Hundreds of high school students—most of them not yet old enough to vote—are mounting a Facebook campaign against Montgomery County’s
Within hours of County Executive Isiah Leggett's proposal on Tuesday—which would ban anyone under 18 from public places after 11 p.m. on weekdays and midnight on weekends—former Richard Montgomery High School student Abigail Burman launched “Stand Up to the MoCo Youth Curfew!,” a Facebook event calling on teens to converge on a County Council hearing set for July 26.
“The idea behind the curfew is a laudable one in that we all want to keep our kids safe,” said Alan Xie, a co-organizer of the Facebook rally and the Board of Education's student member. “In reality some studies have shown that curfews have no correlation to the number of crimes committed. Essentially we would be restricting our kids from doing what they want because a minority of the demographic has committed crime.
By 5 p.m. Thursday, the page had drawn nearly 2,000 supporters, many of whom voiced their opinion both for and against the curfew.
“Not all of us are criminals or have any bad intentions,” one girl wrote on the page. “It's not fair to punish us all. And yes there are fun, legal, safe activities us kids like to do when it's dark.”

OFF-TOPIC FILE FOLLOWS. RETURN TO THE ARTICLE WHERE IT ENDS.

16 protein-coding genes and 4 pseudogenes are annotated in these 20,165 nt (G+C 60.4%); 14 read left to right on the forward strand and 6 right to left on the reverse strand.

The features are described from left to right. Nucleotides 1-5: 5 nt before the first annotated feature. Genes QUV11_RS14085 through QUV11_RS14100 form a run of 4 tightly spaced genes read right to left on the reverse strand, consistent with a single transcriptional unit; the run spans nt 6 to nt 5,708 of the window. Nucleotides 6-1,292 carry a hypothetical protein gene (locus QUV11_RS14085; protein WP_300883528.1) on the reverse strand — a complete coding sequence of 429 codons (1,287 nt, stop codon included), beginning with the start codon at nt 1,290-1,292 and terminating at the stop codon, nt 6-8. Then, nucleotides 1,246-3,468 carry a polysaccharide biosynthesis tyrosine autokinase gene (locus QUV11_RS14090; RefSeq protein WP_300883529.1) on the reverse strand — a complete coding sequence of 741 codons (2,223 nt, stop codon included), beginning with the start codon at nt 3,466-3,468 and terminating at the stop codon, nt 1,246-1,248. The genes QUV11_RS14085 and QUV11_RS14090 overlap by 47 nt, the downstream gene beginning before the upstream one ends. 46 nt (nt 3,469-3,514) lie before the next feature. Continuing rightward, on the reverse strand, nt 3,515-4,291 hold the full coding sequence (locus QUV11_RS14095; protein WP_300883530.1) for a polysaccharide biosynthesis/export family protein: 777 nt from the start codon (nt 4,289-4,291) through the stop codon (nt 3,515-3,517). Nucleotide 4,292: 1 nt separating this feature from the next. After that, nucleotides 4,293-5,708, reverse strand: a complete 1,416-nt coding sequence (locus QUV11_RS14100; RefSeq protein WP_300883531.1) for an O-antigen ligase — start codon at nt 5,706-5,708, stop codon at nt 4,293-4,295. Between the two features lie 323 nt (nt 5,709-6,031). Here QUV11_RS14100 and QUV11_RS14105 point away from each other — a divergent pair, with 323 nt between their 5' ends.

While many comments railed against the curfew, others supported it as long as it incorporates a few changes before enacted.
“I agree with the idea of the curfew, but I think there should be restrictions like during summer allow one extra hour,” a recent Sherwood High School graduate wrote.
Curfew opponents will also make their presence felt Thursday night, dressing in purple among the hordes of Dumbledores and Hermione Grangers lined up for the final Harry Potter’s midnight premiere -- an event from which they would be barred if the curfew were in effect.
“We wanted some format to show we were all unified against this curfew. We really wanted to show that we have so many kids who are well-educated that would be adversely affected," Xie said.
Kevin Cheng, a senior at Walt Whitman High School, is among those who oppose the proposal.
“I think the curfew has the potential to cause a wide range of adverse effects, while not solving for the problems named in the bill,” Cheng said. “Businesses in the area lose out on much-needed revenue from minors during those hours.”
The National Youth Rights Association, which works with students who face government-enforced curfews, has been helping Burman and the Facebook event organizers prepare for the July 26 hearing.
“The fact is that curfews don’t work and they’ve never been proven to work,” said Dave Moss, NYRA’s director of development organization. “Police officers will say it’s another tool in their toolbox, but dozens of studies prove it’s a useless tool.”
Using a Google document posted on the event, Xie wrote a two-page form letter to the County Council, which students can modify. Xie has also encouraged students to send it directly to their representative on the Council.
“It’s so much more than a group of kids complaining about the curfew,” Xie said. “It’s a group of kids organizing themselves to do something about it."
Correction: This story has been updated to reflect that Abigail Burman is a former Richard Montgomery student. She is a rising senior at Phillips Academy in Andover, Massachusetts.